State Dinner Crashers: Reality Show Dupes Secret Service?
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On the one hand, you've gotta admire the moxie of Michaele and Tareq Salahi, publicity seekers who crashed Tuesday's state dinner, thrown by the Obama's in honor of Indian Prime Minister Manmohan Singh. Trailed by cameras for Bravo's Real Housewives reality show, the couple found their way into the great fete, despite their lack of an invitation -- and even got their picture taken with Vice President Joe Biden and White House Chief of Staff Rahm Emanuel. On the other hand, when you consider the fact that threats on the life of President Barack Obama, as AlterNet's Don Hazen reported, are 400 percent higher than those faced by George W. Bush, the episode raises serious questions about the quality of the president's Secret Service protection.
In September, AlterNet was prompted by reports of under-resourcing of the Secret Service to sent a petition signed by readers to Homeland Security Secretary Janet Napolitano, requesting that Secret Service funding cutbacks not be allowed to endanger the safety of the president.
For White House events, the Secret Service not only provides the sort of bodyguard protection we're accustomed to seeing around the president, but also screens the visitors, who are usually required to provide personal information, such as date of birth and Social Security number, days ahead of the visit. The Salahis weren't on the White House guest list, and their vehicle was turned away before it got to the drop-off point. With cameras trailing, the Salahis simply hopped out and found their way into the line of guests, who went through a series of subsequent checkpoints. The Secret Service has acknowledged that the Salahis' passage through the first pedestrian check-point indicates a failure to follow procedure by the agents at that check point. No kidding.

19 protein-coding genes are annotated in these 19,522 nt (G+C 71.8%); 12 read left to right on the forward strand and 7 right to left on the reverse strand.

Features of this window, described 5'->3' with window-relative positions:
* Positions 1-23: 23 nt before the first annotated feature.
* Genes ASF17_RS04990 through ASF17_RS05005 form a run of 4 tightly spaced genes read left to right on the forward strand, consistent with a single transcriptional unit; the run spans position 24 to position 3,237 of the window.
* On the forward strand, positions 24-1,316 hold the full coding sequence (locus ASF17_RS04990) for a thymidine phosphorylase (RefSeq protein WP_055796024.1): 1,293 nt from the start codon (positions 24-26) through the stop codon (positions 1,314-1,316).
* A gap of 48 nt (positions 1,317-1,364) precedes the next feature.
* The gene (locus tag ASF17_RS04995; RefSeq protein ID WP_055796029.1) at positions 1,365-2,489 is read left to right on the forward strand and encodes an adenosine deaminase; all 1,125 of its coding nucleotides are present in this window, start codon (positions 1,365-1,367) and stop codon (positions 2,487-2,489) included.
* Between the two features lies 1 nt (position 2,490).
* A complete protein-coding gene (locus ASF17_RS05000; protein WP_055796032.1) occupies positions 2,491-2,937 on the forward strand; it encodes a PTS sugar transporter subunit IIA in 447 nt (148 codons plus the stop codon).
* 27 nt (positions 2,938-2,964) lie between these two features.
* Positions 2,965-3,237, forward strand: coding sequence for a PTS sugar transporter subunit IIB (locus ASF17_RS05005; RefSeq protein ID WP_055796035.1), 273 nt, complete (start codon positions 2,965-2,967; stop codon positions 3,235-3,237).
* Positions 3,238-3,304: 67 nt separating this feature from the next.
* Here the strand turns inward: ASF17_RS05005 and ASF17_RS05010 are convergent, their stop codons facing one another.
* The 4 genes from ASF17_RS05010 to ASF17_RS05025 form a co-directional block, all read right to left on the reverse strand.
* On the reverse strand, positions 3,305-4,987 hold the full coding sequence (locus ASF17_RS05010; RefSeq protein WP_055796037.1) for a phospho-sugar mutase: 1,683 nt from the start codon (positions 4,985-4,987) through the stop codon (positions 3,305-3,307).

More galling than that, though, is the fact that the Secret Service is trying to downplay the incident based on the fact that no one was hurt. "It's important to note that they went through all the security screenings -- the magnetometer screening -- just like all the other guests did," Secret Service spokesperson Ed Donovan told USA Today. But, as Ronald Kessler, author of a book on the Secret Service told the New York Daily News, "They could have assassinated the President or vice president using other means -- anthrax, for example." The Secret Service does not check for bioweapons, Kessler told the News.
Adele M. Stan is AlterNet's Washington bureau chief.